By Our Editors
As Nigeria grapples with the challenges of insecurity, arguments have continued to be made in favour of a bottom up arrangement that ought to see, established, a policing system that focuses essentially on the immediate local environment. Part of the argument is that the Police Force as presently constituted is not equipped sufficiently for the job of providing security for a vast area that the country is. Almost all contributors to this debate accept that the country has large ungoverned spaces that conduce to the activities of those inclined to crime and criminality.
It is also admitted that it is near impossible to wipe out criminality altogether not just in Nigeria but elsewhere around the world. The emphasis is on controlling criminality so that it does not constitute a threat to the corporate existence of the country. Manage it in such a manner that safety of life and property is considerably guaranteed within the law.
Experts claim that State Police, that is to say, a policing arrangement controlled by the state with minimal supervision by the conventional Force. Others see it in the light of states or geopolitical zones putting up structures to address their own peculiar security needs.
This argument continues to reverberate as the security situation in the country seemingly worsens. According to a report by the Council on Foreign Relations (CFR), in Nigeria ‘Between 2011 and 2020, over $18 million was paid ransom. The amount of ransom accelerated in the latter portion of that period: between 2016 and 2020, around $11 million was paid out.’
Insurgency commenced since 2009, and has been around since then. A report by an international agency, acaps.org indicated that banditry violence started as farmers and herders conflict in 2011, before it intensified to include cattle rustling, kidnapping for ransom, sexual violence and killings. Banditry has affected populations living in Zamfara, Kaduna, Niger, Sokoto, Kebbi and Katsina states in the northwest.
The report also states that nearly 21 million people living in these states have been exposed to insecurity from activities of bandits. By March 2020, over 210,000 people have been internally displaced, with over 35,000 refugees crossing communal borders to Maradi in Niger Republic at the beginning of March 2020.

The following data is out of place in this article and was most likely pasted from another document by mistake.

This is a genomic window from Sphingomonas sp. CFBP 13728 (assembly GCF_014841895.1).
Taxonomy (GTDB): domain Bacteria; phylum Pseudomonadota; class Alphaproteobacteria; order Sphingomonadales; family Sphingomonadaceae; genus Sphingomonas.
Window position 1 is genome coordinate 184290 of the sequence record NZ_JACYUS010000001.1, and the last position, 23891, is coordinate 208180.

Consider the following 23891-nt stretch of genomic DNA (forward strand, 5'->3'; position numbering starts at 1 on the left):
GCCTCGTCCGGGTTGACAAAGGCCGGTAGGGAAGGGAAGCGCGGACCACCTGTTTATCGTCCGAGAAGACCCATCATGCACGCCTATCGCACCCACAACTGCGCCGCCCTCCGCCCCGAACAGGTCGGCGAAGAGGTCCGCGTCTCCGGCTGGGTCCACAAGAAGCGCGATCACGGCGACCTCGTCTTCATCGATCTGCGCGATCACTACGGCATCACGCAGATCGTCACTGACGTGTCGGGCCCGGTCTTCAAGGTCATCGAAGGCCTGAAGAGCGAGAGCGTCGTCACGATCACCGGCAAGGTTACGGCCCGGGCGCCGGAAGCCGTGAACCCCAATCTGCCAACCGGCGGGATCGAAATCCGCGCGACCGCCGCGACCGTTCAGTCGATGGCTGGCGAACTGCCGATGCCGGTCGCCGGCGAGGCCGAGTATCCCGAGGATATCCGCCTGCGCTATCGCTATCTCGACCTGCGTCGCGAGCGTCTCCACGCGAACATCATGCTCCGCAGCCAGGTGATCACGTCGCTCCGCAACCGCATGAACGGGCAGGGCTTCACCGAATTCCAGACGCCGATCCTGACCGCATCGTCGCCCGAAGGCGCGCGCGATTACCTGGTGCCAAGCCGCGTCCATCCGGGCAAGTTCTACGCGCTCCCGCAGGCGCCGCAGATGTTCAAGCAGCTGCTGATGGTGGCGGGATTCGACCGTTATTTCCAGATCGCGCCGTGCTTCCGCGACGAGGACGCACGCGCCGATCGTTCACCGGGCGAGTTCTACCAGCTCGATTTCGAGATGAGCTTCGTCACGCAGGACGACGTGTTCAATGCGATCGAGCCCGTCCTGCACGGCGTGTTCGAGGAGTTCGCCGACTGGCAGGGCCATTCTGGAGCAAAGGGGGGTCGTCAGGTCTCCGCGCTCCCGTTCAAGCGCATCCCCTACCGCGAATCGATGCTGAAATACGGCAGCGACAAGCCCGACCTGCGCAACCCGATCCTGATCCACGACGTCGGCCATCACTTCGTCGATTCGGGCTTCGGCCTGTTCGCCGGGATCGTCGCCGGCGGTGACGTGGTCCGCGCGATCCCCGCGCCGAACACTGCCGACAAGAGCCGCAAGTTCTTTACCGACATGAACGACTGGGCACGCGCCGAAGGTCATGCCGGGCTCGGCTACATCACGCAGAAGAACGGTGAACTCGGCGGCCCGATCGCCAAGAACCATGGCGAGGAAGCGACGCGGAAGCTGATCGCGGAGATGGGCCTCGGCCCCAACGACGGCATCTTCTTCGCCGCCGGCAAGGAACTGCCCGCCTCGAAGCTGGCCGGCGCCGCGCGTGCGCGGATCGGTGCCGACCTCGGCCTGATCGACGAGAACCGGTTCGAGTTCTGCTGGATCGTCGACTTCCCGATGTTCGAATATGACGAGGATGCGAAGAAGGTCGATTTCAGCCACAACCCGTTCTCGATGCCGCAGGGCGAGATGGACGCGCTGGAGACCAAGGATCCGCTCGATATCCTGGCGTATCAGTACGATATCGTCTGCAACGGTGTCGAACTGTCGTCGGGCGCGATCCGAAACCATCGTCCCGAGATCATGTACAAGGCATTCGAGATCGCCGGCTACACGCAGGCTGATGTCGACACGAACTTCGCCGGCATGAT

In the South, there have equally been reported spates of killings by killer herdsmen in villages as well as kidnappings. Another report disclosed that the caseload of the International Committee of the Red Cross (ICRC) in Nigeria, with almost 23,000 missing people, ‘is its largest in Africa, out of a total of 44,000 missing on the continent.
Again, Action on Armed Violence in a report in 2013 stated that between 2008 and 2010, the Nigeria Police Force recorded 887 cases of kidnap across the country. Other arms of the security apparatus like the Armed forces as well as other para-military agencies are contributing to efforts to tame the behemoth of insecurity.
Regional security outfits have also been created to help. While these new outfits by states and regions are laudable, experts still maintain that they are not appropriately grounded to tackle these emerging shades of the problem. It is from this perspective that the call has remained strident that the idea of State Police should be explored.
Many, including this newspaper, had reasoned that a Police Force controlled by the states will be open to abuse. That it could become more like a killer squad in the hands of political actors who may be inclined to using it to settle scores with their opponents. But with an estimated figure of 371,800 officers and other ranks, covering a population put roughly at 200 million, the Police as we know it today, has proved to be overwhelmed and do urgently need help.
In our considered opinion, factors to be put into consideration if State Police outfit is finally decided on is that new recruits should be well trained and equipped to unconventionally engage crisis situations.
It is also suggested that the men and women who will constitute its fighting force should be from the regions in which they will be serving. This will give them an added advantage of knowing the terrain and also protect the integrity of the Force as they will not be strangers to the environment. Furthermore, their background will be known to not only the authorities but also the people in that area who may make inputs into the recruiting process and to that extent make the Force accountable.
As a newspaper, we are persuaded to encourage any measures designed to restore confidence in the ability of security agencies to guard and protect the citizens. If State Police will enhance this desire, we will consider it a patriotic act to support its emergence so as to put criminals in their place.